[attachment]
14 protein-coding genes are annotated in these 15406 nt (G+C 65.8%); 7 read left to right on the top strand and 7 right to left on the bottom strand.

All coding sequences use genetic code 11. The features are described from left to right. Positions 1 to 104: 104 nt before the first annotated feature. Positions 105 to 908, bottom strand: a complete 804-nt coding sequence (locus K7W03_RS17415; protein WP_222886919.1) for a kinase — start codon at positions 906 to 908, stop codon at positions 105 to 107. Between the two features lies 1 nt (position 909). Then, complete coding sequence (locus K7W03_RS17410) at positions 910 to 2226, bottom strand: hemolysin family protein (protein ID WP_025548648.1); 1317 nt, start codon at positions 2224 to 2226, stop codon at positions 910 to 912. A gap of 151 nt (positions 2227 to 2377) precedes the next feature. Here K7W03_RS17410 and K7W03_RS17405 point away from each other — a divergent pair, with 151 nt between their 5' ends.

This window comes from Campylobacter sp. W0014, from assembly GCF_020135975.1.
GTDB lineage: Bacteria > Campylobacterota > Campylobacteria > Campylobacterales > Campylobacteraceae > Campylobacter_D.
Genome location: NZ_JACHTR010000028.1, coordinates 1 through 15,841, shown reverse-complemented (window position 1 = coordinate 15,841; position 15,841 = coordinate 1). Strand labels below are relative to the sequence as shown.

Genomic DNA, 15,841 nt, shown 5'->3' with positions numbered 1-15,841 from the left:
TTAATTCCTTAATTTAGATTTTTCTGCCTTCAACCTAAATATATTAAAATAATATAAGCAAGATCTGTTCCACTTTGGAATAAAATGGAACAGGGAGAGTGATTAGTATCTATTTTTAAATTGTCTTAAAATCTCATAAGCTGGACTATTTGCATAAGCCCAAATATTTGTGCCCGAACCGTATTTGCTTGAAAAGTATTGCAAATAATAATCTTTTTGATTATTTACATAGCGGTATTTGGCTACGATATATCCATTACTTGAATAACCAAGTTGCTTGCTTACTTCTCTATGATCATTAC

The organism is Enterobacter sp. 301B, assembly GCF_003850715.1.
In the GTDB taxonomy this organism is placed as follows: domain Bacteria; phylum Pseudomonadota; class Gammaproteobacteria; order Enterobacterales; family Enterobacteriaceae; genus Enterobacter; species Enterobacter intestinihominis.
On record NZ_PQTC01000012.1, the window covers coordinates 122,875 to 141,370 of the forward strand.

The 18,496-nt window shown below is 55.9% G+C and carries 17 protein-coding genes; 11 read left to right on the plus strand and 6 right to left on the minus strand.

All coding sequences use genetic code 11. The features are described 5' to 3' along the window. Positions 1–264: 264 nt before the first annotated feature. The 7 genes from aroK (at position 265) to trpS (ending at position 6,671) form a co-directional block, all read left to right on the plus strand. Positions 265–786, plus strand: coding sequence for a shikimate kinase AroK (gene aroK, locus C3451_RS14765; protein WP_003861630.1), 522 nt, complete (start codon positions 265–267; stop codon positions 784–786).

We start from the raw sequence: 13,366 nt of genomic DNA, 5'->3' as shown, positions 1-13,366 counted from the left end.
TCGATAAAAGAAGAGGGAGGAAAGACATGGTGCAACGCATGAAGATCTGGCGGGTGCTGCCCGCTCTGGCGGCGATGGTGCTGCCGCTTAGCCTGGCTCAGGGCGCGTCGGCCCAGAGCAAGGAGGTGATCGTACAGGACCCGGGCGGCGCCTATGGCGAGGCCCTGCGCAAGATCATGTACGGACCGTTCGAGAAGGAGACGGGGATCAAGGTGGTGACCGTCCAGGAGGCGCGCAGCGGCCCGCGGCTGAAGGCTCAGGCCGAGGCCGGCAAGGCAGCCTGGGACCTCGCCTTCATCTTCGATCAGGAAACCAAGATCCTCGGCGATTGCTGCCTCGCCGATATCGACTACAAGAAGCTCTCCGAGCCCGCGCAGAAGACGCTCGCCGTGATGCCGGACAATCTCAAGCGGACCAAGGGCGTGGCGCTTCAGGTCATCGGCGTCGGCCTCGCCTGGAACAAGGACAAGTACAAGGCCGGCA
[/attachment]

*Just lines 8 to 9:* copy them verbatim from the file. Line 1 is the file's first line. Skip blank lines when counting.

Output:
The organism is Enterobacter sp. 301B, assembly GCF_003850715.1.
In the GTDB taxonomy this organism is placed as follows: domain Bacteria; phylum Pseudomonadota; class Gammaproteobacteria; order Enterobacterales; family Enterobacteriaceae; genus Enterobacter; species Enterobacter intestinihominis.